One of the mantras I’ve long preached to groups is that talent is overrated. And no, I’d never suggest that talent isn’t a great thing to have.
But many folks seem to think that successful people are simply more talented than everyone else. And their success stems from a “gift” they have that others (we) don’t.
It’s that common misperception that I’ve railed against for years.
A documentary I came across while in my hotel room recently struck a nerve and had me grabbing a notepad. I was also able to find great clips of it later online. This biopic by Alison Ellwood is “The History of the Eagles, Part One.”
I found a particular segment of it to be both humorous and instructive. In one segment, Glenn Frey explains how he learned to be a songwriter.
He had long wanted to become one but had no idea of how to go about making it happen. He thought maybe that songs just had to “come to you.”
He ended up being lucky enough to move into an apartment just above another struggling musician named Jackson Browne. Every morning, Glenn would wake to Jackson working on his craft down in the basement apartment.
He tells the story of being awakened by Browne playing a piano and singing the first verse and chorus of “Doctor My Eyes” over and over again. Frey would listen as Browne would play that piece 10, 20 times and more until he liked it.
Then he would grind out the next verse. Then he’d go back and put them together 10, 20, 30 times.
He’d periodically take a break for tea… and then go back to grinding out the song again and again…for weeks… until he was happy with it.
Frey explained with a smile on his face, “I'm up there going, so… that's how you do it: Elbow grease... time… thought… persistence."
Frey obviously had considerable talent. He became one of the most prolific and profitable song writers of his generation. But he always had talent. So did many of his aspiring peers.
It wasn’t until he observed and copied the secret to success – a determined work ethic - that his career took off.
Whether our craft is song writing or sales or managing people or mowing lawns or (you get the idea) our highest successes are only reached when hard work complements whatever talents we may be blessed with.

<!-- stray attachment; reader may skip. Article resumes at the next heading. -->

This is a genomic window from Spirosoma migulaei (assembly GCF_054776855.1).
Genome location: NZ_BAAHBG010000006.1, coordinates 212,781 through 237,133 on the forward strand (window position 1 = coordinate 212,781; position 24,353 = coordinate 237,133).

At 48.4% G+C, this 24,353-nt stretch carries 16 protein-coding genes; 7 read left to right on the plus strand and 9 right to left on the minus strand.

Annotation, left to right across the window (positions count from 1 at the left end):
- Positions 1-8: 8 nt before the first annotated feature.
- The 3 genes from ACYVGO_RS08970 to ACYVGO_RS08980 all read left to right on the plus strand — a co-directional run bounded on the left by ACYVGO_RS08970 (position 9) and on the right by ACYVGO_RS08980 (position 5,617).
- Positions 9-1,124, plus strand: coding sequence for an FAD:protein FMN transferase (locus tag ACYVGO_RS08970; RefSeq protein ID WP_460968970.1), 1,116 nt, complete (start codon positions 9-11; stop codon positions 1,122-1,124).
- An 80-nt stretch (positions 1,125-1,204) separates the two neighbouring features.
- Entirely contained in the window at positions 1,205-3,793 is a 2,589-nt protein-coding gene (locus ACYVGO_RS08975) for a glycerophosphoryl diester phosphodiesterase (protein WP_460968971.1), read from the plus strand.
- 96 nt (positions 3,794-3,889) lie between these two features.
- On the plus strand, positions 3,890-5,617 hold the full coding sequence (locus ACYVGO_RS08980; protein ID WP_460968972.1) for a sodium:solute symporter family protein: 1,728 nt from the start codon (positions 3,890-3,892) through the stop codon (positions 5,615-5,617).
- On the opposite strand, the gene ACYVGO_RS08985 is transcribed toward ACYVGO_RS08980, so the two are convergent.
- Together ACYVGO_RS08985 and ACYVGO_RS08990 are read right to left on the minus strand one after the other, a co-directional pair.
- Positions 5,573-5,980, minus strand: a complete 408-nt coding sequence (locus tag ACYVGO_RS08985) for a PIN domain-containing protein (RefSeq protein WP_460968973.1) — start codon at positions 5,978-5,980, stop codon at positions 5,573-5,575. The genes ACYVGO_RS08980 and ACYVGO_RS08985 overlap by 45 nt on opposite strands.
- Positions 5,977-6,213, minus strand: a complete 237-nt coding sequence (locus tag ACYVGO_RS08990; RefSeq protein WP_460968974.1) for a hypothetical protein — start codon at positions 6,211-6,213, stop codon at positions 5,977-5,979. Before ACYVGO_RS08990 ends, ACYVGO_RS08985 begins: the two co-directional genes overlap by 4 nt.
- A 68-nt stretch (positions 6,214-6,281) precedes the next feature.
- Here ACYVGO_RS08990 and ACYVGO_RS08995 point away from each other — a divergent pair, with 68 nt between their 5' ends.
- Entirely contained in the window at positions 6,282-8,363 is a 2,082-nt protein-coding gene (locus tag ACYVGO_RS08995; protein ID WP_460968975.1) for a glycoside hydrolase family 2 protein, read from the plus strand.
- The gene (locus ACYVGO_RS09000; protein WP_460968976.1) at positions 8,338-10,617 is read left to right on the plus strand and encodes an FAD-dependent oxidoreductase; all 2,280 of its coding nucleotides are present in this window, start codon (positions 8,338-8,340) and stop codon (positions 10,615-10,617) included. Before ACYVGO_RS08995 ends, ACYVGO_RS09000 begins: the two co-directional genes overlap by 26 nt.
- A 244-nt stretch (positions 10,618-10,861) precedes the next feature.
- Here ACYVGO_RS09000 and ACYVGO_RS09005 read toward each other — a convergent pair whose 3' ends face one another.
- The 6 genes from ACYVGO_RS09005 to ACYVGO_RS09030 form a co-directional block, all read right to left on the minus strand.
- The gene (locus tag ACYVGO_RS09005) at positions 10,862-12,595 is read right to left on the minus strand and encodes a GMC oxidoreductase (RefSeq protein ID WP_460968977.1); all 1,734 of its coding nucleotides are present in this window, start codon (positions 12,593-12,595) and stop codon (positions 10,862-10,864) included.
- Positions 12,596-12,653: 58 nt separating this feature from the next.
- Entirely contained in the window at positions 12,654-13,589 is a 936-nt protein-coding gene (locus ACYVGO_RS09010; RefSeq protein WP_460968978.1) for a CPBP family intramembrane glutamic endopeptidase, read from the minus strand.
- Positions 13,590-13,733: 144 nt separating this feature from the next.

Are you writing a success story today?
While sitting in the audience at a banking conference recently, my mind wondered as I tried to estimate how many conference speakers I’ve listened to in the past 20 years.
My initial estimate is about 12 bazillion… but don’t hold me to that.
As I listened to another one this week, a comment made by a bank executive had me chuckling just a little. Yes, the comment made total sense. But the fact that it may have come as breaking news to a few folks was amusing.
In studying their customer satisfaction scores, the bank executive noted that there was a 13% jump in satisfaction when a customer knew his banker’s name. As she continued to address the group, a thought stayed in my mind.
Customers who don’t know their banker’s name really do not have a banker… do they?
Sure, the bank may have that individual or small business owner “assigned” to a banker. In the bank’s database, that customer has a banker. But in the real world, would that customer say the same?
There is a slide I’ve used in various presentations for a few years to point out some of the commoditization dangers banks face.
Almost everyone has a bank. Far fewer have a branch. Almost no one has a banker.
It’s a pretty simple quiz to give folks. Ask them to name their bank and the answer comes quickly. Ask if they have a branch, and many folks will have to take a few seconds to remember when (or where) their last branch visit occurred.
Ask if they know the name of anyone who works in that branch (if they have one) and practically no one can give you a name. If you’re running a coffee shop or fast food restaurant, I don’t think there’s all that much harm done.
If your business is ostensibly about being a trusted financial advisor to customers, well, we may have an issue.
Hearing this, I’ve had managers ask for suggestions on ways to increase their name recognition. I’ve often joked they should look into some pretty high-tech handheld devices called “business cards”.
That’s a joke... but I’m not kidding.
All that said, with great challenges come great opportunities. Just because the folks you’ll see today have and know their bank doesn’t mean they actually know a banker.
Make it a point to walk over, exchange names, and change that for them today.